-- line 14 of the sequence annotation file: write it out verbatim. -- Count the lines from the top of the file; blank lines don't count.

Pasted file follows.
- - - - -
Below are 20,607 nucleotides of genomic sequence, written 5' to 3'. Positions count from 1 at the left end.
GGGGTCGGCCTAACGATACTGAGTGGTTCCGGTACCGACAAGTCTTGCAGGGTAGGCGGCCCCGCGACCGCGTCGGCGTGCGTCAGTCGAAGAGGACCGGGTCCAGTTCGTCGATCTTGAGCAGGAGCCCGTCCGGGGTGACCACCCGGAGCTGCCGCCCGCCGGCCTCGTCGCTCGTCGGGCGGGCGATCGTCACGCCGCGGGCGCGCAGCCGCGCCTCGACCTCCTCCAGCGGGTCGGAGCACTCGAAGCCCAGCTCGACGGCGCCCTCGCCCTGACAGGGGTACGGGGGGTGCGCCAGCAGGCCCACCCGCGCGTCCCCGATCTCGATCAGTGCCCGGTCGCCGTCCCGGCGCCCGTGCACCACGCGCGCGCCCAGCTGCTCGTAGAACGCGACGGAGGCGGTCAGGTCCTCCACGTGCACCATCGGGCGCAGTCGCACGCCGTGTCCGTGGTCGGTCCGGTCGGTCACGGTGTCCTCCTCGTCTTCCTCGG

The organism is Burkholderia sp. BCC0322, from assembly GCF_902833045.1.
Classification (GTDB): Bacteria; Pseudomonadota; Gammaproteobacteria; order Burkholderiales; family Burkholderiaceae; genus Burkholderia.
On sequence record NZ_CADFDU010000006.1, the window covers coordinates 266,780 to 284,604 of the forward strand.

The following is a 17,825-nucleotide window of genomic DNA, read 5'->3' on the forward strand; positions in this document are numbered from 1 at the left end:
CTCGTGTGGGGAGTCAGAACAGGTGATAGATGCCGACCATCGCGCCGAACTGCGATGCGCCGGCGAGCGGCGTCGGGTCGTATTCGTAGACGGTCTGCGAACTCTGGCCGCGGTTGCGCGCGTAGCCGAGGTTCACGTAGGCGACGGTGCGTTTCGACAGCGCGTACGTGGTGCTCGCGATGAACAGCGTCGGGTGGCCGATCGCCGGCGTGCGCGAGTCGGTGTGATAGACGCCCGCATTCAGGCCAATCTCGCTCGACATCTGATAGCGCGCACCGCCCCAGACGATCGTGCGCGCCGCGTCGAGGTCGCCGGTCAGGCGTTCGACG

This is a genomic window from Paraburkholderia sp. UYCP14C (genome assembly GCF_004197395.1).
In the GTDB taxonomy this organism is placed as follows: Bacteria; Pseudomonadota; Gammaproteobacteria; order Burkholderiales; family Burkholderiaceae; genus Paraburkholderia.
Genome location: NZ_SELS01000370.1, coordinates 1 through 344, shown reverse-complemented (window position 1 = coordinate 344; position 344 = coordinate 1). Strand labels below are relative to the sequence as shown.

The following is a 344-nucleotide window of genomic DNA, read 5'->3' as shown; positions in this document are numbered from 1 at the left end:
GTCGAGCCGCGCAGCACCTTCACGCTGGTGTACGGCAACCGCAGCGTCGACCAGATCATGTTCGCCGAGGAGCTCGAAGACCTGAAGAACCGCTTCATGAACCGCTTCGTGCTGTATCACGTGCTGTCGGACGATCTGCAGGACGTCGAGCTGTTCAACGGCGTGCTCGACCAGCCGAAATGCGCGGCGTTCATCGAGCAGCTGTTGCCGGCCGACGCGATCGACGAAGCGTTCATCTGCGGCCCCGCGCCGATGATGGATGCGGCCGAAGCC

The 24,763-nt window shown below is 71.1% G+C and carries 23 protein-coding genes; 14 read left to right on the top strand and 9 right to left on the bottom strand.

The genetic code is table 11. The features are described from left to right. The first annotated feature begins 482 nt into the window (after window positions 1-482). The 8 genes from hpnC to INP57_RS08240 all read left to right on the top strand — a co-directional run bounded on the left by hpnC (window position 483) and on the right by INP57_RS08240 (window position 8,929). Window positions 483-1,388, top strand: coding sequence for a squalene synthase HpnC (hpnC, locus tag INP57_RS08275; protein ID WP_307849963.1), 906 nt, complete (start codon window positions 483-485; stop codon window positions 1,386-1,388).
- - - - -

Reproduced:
The genetic code is table 11. The features are described from left to right. The first annotated feature begins 482 nt into the window (after window positions 1-482). The 8 genes from hpnC to INP57_RS08240 all read left to right on the top strand — a co-directional run bounded on the left by hpnC (window position 483) and on the right by INP57_RS08240 (window position 8,929). Window positions 483-1,388, top strand: coding sequence for a squalene synthase HpnC (hpnC, locus tag INP57_RS08275; protein ID WP_307849963.1), 906 nt, complete (start codon window positions 483-485; stop codon window positions 1,386-1,388).